**Science Fair Survival Guide**

### The Idea

The simplicity of the spring pendulum provides an excellent opportunity to observe its motion in detail. The movement, like other vibrations in nature, follows a sine wave. We can also identify particular points in the spring's movement, such as where the velocity is at a maximum and a minimum during its cycle. We can also monitor how the force varies and how it relates to the acceleration. These relationships form the basis for a more complete understanding of how the various aspects of motion are interrelated.

### What You Need

- spring pendulum—set up as in previous experiments

### Method

- Set the pendulum in motion and first observe when the following occurs in the cycle:
- Zero velocity
- Maximum velocity
- Zero force
- Maximum force
- Zero acceleration
- Maximum acceleration

- Place a motion sensor to view the motion of the spring pendulum from underneath. If the mass presents a small target, you can tape an index card to the bottom of the mass to make it easier for the motion sensor to find. (To avoid air resistance, keep it small.)
- Adjust the settings in the DataStudio program to give the maximum number of readings per second.
- Open files to read simultaneously: distance, velocity, and acceleration.
- Displace the spring and be ready to release it.
- Press Start on the DataStudio screen to begin logging data.
- Release the spring.
- Record a few cycles.
- Adjust the scales, if necessary, to best display the charts. Use the smoothing tools, if needed, to give a smoother curve if the acceleration data appears slightly choppy.

### Expected Results

The equilibrium position is the point where the stationary mass hangs without moving. At the equilibrium position, the velocity is maximum, but the force (and, therefore, the acceleration) is zero.

At the maximum displacement position (the point from where the spring was released), the velocity is zero and the force (and, therefore, the acceleration) is maximum. Graphs generated by a motion sensor measuring a pendulum are shown in Figure 68-1.

The distance versus time graph is a sine wave.

The velocity versus time graph is a cosine wave. The velocity is zero when the distance is at a maximum. The two waves have a similar shape, but the velocity curve is delayed by one-quarter of a period compared to the distance curve.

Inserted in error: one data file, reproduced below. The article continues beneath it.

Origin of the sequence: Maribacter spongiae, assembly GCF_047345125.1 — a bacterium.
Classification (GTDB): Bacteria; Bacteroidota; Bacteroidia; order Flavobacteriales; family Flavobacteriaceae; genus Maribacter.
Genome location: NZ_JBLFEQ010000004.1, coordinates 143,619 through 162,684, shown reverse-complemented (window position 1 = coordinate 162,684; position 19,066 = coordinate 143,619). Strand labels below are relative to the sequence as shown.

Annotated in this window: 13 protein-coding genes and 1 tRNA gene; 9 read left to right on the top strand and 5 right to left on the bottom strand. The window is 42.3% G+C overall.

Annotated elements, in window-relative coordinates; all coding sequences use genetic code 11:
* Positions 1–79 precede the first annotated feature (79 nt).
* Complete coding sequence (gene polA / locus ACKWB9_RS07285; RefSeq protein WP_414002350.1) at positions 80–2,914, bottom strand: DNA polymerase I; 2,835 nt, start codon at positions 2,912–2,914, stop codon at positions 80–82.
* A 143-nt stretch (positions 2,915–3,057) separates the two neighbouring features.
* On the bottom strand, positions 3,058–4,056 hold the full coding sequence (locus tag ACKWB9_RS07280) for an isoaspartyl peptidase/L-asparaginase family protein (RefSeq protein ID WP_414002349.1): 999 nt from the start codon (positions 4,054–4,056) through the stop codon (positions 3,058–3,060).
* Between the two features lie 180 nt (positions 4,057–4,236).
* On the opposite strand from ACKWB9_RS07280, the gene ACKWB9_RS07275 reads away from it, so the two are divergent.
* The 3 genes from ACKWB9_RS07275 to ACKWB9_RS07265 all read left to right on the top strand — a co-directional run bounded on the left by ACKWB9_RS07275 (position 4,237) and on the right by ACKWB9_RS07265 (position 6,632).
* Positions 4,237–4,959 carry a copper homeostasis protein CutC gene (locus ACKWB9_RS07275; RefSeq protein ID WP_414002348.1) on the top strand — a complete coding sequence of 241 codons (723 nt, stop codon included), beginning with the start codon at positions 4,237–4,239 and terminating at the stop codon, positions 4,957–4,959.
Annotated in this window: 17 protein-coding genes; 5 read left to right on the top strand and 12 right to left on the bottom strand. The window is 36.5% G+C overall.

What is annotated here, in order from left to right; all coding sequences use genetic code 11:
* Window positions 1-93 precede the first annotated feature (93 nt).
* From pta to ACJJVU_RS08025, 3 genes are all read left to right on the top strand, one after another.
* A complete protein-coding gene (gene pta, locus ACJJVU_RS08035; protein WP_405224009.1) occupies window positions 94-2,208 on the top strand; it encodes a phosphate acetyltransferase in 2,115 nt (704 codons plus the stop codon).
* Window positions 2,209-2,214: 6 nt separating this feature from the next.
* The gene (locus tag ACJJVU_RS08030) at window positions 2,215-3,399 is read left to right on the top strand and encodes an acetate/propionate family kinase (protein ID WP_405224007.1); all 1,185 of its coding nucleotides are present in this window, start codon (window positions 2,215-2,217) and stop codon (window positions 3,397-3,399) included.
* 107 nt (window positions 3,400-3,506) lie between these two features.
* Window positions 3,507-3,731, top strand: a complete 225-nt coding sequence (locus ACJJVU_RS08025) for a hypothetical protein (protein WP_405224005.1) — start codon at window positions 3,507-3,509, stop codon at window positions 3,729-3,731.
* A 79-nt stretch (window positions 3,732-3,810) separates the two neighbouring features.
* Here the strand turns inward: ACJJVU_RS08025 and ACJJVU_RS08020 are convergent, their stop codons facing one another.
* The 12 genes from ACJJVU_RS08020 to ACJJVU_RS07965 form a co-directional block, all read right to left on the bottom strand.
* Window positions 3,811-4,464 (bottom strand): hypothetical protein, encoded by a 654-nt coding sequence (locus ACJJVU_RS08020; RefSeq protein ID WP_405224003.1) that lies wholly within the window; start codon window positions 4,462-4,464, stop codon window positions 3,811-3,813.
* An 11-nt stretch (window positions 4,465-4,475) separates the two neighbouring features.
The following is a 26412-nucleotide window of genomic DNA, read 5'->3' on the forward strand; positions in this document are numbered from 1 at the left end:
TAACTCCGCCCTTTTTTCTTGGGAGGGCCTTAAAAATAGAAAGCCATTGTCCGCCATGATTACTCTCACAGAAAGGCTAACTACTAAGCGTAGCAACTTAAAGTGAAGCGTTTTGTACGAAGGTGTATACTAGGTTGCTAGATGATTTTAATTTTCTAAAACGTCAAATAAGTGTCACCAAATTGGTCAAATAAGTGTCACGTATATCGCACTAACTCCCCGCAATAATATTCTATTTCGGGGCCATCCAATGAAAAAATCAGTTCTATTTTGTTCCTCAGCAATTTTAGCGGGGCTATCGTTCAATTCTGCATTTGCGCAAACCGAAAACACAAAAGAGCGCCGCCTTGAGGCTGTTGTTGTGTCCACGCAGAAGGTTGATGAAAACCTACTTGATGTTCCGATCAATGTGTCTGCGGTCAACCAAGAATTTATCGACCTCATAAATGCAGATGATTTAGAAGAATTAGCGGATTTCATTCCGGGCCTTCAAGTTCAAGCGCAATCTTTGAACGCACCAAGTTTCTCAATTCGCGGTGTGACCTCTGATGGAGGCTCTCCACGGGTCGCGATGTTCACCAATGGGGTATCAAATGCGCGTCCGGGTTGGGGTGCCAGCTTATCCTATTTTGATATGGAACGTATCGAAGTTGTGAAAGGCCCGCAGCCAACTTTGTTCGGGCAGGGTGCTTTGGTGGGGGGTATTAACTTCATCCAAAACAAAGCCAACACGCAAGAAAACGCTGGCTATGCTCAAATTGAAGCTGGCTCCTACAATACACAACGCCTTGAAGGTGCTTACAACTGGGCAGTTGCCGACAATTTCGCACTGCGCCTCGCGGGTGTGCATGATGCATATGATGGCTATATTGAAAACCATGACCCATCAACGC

The acceleration curve is also a sine wave. It is at a minimum when the distance is maximum. The acceleration curve is zero when the distance curve is zero. The distance and acceleration curves have a similar shape, except the acceleration curve is delayed by one-half of a wavelength.

### Why It Works

A pendulum works because the further the mass moves from equilibrium, the greater the force that returns it to equilibrium. This is the basis of any uniformly vibrating object (known as a *simple harmonic oscillator*). The response of a restoring force, such as exerted by a spring, is to produce motion that follows a sine wave. The acceleration moves in the opposite direction as the distance because the force exerted by a spring is opposite its displacement from equilibrium. This also causes the velocity and acceleration curves to be out of phase with respect to the distance.

### Other Things to Try

A variation on this is to attach a force gauge to the spring to track the force along with the motion of the pendulum.

Physics alert: Those of you familiar with calculus will recognize that velocity is the first derivative of distance. Acceleration is the first derivative of velocity and the second derivative of the distance with respect to time. If the distance follows a sine curve, the velocity (the first derivative) is a cosine curve and the acceleration is a sine curve.

### The Point

A *spring* is a simple harmonic oscillator whose distance follows a sine wave pattern. Velocity and acceleration follow a similar shape, but are delayed with respect to the distance curve. The velocity is at a maximum at the point of thegreatest displacement. Acceleration is at a maximum at the point of greatest extension.

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